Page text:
People listen as Hamilton County Schools superintendent Bryan Johnson gives a "State of Our Schools" address to the Hamilton County Council of PTAs in the Hamilton County Department of Education board room on Wednesday, Oct. 18, 2017, in Chattanooga, Tenn.

Three questions.

Only three.

UnifiEd, a community-led coalition of parents, teachers and citizens, has created a tiny but crucial three-question survey for anyone who cares about local schools.

It's a first step of APEX, or Action Plan for Educational Excellence, and the survey answers — due midnight Monday — will be used by UnifiEd to create policy proposals for our public schools. UnifiEd folks will then tour the county — in a yellow school bus, of course — discussing these proposals with all of us, before presenting them to the local powers that be.

Your voice matters. The more surveys, the better. So I'll go first. The survey — found at — is below. UnifiEd's questions are bold; my answers follow.

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David Cook

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To Participate in the survey, visit

Would you like us to know anything about you or your background?

I am a third-generation teacher who went to public schools and has taught for nearly 15 years in private, or independent, schools. I've taught at three levels — middle, high school and university.

I believe classrooms are the most important places in Hamilton County.

In your personal experience or understanding of Hamilton County Public Schools, what do you identify as three equity issues that need to be addressed?

Let me answer your question with a question of my own.

What is the purpose of public education in Chattanooga?

Is it to babysit? To train for the workforce? Is it to maintain the status quo?

Is it to empower? To democratize? To transform?

Why do we have schools? Legally they're required, but what's the philosophy behind the law?

I don't think we've ever really answered this question as a city. Perhaps it's time we do.

We all know that when ZIP codes change, so do the odds for student success. (My friend Ken Chilton calls it educational apartheid.) You asked for three inequities. I could list dozens.

But one matters most.

The inequity of vision.

For some, high school was one long yawn, a Breakfast Club-waste-of-time. If this is your experience, it's hard to have a vision of the importance of schools; it's hard to fight for something you don't fully believe in.


When we begin to see public schools as the most vital places in the county

When we begin to view public school teachers as educational first responders, the leaven of this county's future

When we begin to behold the tragic and depressed message that sloppy underfunding, political in-fighting, screwed-up testing, overcrowded classrooms, leaky roofs, broken A/C units, fourth-class athletic fields and irrelevant state mandates send into the hearts and minds of our students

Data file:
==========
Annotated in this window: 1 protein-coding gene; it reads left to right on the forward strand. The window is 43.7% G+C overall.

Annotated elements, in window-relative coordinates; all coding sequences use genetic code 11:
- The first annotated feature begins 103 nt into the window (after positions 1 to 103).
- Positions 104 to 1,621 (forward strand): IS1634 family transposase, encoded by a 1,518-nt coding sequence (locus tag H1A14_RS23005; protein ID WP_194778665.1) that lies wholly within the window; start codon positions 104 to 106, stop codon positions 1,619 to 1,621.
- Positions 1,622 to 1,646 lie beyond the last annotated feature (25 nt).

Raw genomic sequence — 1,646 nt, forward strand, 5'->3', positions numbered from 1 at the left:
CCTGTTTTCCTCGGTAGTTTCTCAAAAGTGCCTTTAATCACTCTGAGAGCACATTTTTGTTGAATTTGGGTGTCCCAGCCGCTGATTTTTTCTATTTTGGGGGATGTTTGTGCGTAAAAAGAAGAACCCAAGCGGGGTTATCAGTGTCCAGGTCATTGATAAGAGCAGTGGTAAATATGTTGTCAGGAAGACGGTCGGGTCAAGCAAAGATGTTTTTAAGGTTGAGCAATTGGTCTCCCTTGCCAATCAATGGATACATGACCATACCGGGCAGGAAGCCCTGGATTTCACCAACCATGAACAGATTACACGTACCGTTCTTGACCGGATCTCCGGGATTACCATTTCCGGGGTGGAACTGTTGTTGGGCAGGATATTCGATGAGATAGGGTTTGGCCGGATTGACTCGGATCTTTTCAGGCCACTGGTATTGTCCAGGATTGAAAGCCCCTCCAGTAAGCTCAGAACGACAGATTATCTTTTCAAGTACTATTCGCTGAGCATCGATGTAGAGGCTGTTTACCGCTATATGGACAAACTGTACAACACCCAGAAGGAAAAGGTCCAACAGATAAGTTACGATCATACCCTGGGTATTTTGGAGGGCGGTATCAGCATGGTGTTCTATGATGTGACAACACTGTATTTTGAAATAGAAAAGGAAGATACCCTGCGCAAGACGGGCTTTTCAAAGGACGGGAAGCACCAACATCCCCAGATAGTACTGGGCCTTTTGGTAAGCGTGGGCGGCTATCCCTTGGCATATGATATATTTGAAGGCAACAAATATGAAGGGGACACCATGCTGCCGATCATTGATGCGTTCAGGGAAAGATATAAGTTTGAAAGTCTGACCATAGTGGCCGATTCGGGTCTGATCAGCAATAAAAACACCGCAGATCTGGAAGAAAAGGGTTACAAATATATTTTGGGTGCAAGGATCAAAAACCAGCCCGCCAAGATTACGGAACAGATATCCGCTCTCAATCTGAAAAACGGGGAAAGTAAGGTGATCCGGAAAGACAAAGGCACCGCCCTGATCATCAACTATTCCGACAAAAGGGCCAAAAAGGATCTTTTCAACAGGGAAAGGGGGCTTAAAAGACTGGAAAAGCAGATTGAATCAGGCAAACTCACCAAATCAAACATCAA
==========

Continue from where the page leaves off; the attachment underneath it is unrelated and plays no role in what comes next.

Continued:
When we begin to see the daily trauma that some children bring into the classroom, trailing them like shadows

When we begin to behold the spiritual truth that what happens in the classrooms in Orchard Knob affects classrooms on Signal Mountain and vice versa

When we begin to see that education is freedom, democracy and power

Then we begin to act.

And our action is rooted in love.

For teachers. Kids. Administrators. Classroom magic.

Some folks in the county want to opt out of the school district. To form their own. That's one vision; I believe a misguided one.

Instead, we could realize the honor and privilege of participating in the grand education of all county children. We see that opting in is better than opting out.

Am I hypocritical for writing this while teaching at an independent school? Perhaps. But solving our educational crisis will take everyone. Even if it's messy.

All our inequities boil down to vision. We fund what we love. We love what we believe in. We believe in what we can see.

What do you envision as solutions?

Hire the best teachers in the nation. More than tourism, more than foreign investment, the county should recruit and solicit the finest American teachers. Why? Because dedicated, expert public school teachers are stronger than all the inequities we face.

And pay them well.

Prevent burnout. Limit class sizes. Reduce teaching loads. And paperwork. And the bull——. (I know of one young teacher who walks on water; she was fabulous. Teaching at an elementary school here, she left after one semester. Not because of the kids. But because of the dysfunctional adults around here.)

Then, elect local candidates who love public schools.

Then, go talk to Dr. Elaine Swafford.

She's the backbone of Chattanooga Girls Leadership Academy, the phoenix of our public schools. She's a celebrated leader known coast to coast. (When was the last time the school board recognized her?)

Finally, ask a public school teacher.

They have many answers to the questions we face.

And UnifiEd?

Thank you.

David Cook writes a Sunday column and can be reached at or 423-757-6329. Follow him on Facebook at DavidCookTFP.